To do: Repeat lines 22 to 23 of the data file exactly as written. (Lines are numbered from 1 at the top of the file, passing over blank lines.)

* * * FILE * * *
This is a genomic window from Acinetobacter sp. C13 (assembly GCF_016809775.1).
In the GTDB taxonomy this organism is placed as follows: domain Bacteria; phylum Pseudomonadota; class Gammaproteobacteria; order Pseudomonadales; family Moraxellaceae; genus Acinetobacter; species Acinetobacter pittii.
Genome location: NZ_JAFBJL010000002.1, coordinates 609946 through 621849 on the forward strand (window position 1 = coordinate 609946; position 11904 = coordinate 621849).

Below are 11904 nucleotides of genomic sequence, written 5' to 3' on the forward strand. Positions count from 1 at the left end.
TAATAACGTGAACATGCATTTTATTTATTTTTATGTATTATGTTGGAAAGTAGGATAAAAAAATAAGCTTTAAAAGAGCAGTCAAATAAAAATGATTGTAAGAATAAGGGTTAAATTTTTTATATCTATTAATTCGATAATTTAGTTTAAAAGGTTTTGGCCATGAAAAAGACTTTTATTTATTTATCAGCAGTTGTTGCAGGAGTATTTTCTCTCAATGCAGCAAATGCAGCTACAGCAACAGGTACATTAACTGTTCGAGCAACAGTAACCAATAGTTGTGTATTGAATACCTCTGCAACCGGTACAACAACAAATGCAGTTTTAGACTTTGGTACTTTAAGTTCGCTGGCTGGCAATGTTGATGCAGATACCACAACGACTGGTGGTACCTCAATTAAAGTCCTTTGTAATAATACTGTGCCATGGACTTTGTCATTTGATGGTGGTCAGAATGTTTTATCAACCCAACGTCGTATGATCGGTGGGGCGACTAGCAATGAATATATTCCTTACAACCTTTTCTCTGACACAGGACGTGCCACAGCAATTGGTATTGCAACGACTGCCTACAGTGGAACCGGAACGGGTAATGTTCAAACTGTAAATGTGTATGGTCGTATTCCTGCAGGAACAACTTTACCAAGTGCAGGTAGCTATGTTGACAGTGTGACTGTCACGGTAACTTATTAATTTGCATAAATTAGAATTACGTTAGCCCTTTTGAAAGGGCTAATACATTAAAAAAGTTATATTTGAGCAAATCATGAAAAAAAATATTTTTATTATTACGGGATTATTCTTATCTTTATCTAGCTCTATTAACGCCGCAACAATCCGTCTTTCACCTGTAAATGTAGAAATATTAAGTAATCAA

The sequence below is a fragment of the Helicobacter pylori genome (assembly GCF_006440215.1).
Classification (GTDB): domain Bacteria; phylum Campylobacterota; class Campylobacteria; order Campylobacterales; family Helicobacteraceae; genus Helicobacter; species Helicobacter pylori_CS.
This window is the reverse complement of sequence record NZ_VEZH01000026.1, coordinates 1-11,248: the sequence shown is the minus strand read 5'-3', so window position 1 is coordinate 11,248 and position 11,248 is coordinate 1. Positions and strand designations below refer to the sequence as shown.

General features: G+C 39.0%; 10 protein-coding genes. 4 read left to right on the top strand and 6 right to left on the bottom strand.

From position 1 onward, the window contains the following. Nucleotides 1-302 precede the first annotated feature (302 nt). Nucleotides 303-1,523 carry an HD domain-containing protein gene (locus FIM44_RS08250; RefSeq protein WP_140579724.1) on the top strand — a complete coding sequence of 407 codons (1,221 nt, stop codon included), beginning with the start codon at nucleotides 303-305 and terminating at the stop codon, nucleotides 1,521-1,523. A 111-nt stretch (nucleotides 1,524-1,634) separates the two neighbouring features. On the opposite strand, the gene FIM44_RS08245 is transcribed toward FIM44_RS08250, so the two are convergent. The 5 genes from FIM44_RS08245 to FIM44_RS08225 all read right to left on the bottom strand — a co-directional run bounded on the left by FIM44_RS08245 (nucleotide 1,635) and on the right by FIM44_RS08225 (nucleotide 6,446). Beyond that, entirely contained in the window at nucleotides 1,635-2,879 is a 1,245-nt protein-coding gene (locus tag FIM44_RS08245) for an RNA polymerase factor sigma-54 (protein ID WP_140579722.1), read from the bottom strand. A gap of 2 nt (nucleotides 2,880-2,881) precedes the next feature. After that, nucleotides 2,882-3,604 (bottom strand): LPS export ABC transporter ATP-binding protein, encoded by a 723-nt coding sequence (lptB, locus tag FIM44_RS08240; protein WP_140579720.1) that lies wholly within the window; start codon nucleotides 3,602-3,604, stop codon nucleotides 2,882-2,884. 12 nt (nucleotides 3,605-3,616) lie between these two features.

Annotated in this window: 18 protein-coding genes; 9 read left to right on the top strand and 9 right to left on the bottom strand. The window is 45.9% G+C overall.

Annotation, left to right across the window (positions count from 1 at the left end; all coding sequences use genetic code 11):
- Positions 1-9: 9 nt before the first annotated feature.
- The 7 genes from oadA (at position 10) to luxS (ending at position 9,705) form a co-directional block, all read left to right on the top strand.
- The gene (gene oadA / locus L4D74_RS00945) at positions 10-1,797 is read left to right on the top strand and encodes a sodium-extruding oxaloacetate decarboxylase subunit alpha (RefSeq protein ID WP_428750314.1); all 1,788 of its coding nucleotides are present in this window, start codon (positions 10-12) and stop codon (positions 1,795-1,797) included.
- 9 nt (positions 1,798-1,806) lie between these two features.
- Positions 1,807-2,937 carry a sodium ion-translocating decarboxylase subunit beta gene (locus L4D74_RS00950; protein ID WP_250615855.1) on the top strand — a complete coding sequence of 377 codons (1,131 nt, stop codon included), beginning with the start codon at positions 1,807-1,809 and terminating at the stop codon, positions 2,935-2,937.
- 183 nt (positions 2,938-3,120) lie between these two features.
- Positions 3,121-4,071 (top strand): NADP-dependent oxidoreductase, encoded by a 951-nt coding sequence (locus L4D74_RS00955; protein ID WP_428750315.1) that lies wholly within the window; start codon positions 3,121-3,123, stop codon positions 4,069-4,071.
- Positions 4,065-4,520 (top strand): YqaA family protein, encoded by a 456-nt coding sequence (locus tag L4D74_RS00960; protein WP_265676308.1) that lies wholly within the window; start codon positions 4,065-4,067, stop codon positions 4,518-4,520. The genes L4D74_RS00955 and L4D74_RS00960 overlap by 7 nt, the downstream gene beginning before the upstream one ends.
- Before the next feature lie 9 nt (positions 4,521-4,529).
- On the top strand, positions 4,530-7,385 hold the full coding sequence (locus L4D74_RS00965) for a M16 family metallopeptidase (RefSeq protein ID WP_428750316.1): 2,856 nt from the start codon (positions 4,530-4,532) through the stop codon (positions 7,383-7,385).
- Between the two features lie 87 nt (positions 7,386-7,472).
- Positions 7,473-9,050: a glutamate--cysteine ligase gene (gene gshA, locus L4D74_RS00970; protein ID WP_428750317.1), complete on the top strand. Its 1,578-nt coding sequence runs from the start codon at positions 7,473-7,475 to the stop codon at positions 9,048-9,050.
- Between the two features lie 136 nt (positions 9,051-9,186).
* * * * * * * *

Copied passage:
- On the top strand, positions 4,530-7,385 hold the full coding sequence (locus L4D74_RS00965) for a M16 family metallopeptidase (RefSeq protein ID WP_428750316.1): 2,856 nt from the start codon (positions 4,530-4,532) through the stop codon (positions 7,383-7,385).
- Between the two features lie 87 nt (positions 7,386-7,472).